New recommendations for growth of organic aquaculture

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By Milthon Lujan

Norway.- Europe’s organic aquaculture industry has received a boost, thanks to an EU-funded initiative that revised the current EU regulatory framework. Not only will this improve the sector’s sustainability, but it will increase its customer appeal.

Organic aquaculture is a holistic method of organic farming that ensures the sustainable, environmentally friendly production of healthy fish, shellfish and seaweed, produced according to organic principles. Managing aquaculture in this way is growing more popular as consumers become increasingly aware about the positive effects of organic products on the environment and human and animal health and welfare.

The project ORAQUA (European organic aquaculture – science-based recommendations for further development of the EU regulatory framework and to underpin future growth in the sector) was established to advance the scientific basis of organic aquaculture at the Europe-wide level.

This initiative provided advice for the possible revision of EU regulations on organic aquaculture, taking into account different fish species and production systems, animal welfare and veterinary treatments, and environmental aspects. The project also increased understanding of fish farm economics and the competitiveness of organic aquaculture products in the EU markets.

Seeing the big picture

‘One of the hallmarks of organic aquaculture is that it takes a holistic view, which considers all the aspects that production might have on the environment, farmed fish and society itself,’ explains Dr Åsa Maria Espmark, the coordinator of ORAQUA.

A holistic approach also accounted for other aspects of organic aquaculture including the role of European regulation, scientific knowledge and stakeholders’ opinions. The project’s recommendations have successfully considered a range of viewpoints.

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Consortium members reviewed the relevant scientific knowledge available on fish health and welfare, organic aquaculture production and economics. An assessment was also made of consumer confidence and public perception of organic aquaculture.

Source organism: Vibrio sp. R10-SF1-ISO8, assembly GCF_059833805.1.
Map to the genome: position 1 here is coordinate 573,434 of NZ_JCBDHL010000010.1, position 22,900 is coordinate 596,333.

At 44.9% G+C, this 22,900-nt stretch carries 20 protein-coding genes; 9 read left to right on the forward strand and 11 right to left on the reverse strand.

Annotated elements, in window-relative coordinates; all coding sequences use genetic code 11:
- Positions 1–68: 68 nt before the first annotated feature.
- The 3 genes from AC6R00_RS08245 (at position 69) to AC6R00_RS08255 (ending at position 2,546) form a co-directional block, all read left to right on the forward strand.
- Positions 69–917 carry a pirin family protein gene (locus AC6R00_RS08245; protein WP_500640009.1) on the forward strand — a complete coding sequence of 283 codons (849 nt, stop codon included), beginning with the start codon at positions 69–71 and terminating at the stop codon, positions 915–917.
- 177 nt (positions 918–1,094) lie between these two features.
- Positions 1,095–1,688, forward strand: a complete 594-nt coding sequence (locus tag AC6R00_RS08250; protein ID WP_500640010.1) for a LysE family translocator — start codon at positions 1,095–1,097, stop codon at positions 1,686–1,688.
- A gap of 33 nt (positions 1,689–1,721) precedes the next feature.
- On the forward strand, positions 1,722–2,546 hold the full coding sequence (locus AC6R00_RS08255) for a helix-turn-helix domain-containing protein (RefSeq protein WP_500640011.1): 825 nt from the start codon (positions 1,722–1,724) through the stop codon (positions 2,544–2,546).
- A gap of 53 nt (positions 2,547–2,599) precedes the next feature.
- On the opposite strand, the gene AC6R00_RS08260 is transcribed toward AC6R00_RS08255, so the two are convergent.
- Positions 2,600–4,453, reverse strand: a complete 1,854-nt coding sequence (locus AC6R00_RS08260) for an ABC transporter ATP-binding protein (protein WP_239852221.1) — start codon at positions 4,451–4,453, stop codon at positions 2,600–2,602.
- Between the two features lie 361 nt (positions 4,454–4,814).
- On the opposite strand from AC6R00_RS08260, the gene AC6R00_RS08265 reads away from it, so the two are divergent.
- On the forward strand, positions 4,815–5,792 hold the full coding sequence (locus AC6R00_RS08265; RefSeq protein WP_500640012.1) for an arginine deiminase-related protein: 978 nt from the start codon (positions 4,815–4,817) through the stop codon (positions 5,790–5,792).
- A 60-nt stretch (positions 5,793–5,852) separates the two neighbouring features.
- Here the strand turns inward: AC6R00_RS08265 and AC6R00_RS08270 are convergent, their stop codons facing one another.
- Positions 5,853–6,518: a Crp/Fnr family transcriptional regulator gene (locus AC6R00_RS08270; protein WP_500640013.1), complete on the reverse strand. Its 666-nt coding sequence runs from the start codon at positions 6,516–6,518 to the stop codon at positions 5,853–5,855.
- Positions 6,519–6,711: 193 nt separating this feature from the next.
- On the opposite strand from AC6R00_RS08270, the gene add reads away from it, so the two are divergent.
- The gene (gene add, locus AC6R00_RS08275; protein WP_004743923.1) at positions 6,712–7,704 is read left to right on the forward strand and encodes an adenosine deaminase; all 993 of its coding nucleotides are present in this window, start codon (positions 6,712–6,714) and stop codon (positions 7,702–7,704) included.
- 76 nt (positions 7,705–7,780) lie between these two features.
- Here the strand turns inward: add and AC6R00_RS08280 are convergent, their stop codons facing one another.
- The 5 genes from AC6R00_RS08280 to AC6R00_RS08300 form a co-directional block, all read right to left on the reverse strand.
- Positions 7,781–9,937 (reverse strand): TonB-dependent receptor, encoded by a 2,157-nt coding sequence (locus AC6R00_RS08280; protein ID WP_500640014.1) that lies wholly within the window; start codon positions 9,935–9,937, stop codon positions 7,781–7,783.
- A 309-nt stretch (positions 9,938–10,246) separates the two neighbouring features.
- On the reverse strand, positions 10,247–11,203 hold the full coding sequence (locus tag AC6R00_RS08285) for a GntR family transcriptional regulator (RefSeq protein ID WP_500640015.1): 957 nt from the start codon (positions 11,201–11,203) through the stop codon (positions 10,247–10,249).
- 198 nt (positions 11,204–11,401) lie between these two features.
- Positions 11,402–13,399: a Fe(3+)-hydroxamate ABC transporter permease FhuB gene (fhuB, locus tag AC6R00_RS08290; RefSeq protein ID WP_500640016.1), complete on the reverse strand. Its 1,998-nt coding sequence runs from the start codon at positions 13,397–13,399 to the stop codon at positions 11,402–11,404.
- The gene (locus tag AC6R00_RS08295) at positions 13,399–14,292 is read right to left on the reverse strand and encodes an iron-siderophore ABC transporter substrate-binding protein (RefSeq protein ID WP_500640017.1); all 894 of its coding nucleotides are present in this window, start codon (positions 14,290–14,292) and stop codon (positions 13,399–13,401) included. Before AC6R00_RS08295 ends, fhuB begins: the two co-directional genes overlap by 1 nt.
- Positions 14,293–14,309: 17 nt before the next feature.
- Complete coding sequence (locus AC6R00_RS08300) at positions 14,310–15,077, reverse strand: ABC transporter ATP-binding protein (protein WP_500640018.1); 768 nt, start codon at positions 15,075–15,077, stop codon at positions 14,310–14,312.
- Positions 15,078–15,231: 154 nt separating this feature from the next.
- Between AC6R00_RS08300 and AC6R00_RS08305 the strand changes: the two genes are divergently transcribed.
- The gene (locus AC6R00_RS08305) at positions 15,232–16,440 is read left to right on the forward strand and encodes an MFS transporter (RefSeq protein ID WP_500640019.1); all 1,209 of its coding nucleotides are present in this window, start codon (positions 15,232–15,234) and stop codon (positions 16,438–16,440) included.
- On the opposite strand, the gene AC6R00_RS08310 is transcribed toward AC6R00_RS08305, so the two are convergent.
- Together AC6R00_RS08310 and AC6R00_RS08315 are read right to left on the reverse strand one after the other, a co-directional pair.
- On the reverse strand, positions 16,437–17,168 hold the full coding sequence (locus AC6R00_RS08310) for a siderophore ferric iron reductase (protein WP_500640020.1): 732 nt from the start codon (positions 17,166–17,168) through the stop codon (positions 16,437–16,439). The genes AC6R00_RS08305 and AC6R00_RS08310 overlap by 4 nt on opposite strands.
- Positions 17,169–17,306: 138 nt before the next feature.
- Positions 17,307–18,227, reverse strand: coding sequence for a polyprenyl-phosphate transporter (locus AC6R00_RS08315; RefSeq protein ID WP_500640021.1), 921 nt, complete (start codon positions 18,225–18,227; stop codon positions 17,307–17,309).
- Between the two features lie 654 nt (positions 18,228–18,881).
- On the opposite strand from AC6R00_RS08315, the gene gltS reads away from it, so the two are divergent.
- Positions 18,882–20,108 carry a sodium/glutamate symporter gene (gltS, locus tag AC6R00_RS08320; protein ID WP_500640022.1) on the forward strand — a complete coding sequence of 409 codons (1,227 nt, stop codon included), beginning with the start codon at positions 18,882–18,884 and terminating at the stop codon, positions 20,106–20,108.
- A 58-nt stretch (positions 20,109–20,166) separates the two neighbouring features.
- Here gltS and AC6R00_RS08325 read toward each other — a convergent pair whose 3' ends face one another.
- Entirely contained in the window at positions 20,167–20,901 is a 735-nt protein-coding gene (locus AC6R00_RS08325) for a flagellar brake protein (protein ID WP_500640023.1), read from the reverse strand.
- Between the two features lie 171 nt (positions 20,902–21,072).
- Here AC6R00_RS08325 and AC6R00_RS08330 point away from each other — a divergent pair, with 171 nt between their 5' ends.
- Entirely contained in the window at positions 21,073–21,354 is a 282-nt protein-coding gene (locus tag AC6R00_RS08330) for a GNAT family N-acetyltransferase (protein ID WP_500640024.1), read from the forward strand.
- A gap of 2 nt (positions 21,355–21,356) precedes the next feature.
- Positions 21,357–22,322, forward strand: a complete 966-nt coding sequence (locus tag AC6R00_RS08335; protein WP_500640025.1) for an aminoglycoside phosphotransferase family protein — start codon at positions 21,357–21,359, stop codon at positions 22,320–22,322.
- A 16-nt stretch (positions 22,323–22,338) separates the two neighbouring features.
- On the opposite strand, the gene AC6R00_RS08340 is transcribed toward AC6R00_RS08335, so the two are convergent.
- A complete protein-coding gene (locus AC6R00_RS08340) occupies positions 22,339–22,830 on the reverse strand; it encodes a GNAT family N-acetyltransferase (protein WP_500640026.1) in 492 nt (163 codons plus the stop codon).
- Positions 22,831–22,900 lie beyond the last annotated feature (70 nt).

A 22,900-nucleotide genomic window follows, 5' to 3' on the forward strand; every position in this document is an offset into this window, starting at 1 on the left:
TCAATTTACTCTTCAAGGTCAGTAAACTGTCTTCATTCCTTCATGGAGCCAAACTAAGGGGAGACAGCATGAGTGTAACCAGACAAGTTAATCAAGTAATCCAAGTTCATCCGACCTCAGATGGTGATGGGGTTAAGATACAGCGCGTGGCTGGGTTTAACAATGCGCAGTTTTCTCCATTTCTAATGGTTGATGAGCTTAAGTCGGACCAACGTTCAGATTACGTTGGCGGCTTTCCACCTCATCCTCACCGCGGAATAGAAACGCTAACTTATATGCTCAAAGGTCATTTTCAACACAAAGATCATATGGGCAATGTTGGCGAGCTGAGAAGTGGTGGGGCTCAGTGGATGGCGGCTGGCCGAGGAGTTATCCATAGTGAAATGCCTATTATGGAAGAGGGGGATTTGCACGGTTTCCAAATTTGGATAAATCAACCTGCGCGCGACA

In addition, project partners explored critical issues concerning the regulatory and legal framework at both the national and EU-level. These findings were used to better inform regulatory bodies that are developing systems and standards for organic aquaculture across the EU.

The results also helped to identify those socio-economic issues and bottlenecks that must be addressed to ensure the successful implementation of organic aquaculture. ‘We uncovered some knowledge gaps and other challenges that need to be addressed if we are to increase organic aquaculture turnover,’ says Dr Espmark.

Engaging with stakeholders

A multi-stakeholder platform was established to ensure maximum interaction with all relevant stakeholders, thereby benefiting the organic aquaculture industry and society as a whole. They included producers, consumers, retailers, feed and services suppliers as well as national and international regulatory bodies, environmentalists and non-governmental organisations.

According to Dr Espmark: ‘There is a lack of public understanding about organic aquaculture and what an organic fish is. Awareness of the Euro-leaf logo, which is carried by products that are legally qualified as organic, is also limited.’

The team drew up recommendations to optimally enhance the economic development of the European organic aquaculture sector. This included the use of renewable energy, recyclable materials and waste reduction schedules, plus environmentally friendly packaging. The importance of actions that reduce the environmental impact of organic fish farms was also emphasised.

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ORAQUA also proposed a model structure for the continuous assessment and improvement of organic aquaculture in the future. This will take into account new scientific knowledge and changing competitive market environments.

The work will thereby inform EU regulations on organic aquaculture to facilitate better health and welfare for cultivated species and the reduction of environmental impacts.

– The project ORAQUA: www.oraqua.eu 

Source: CORDIS

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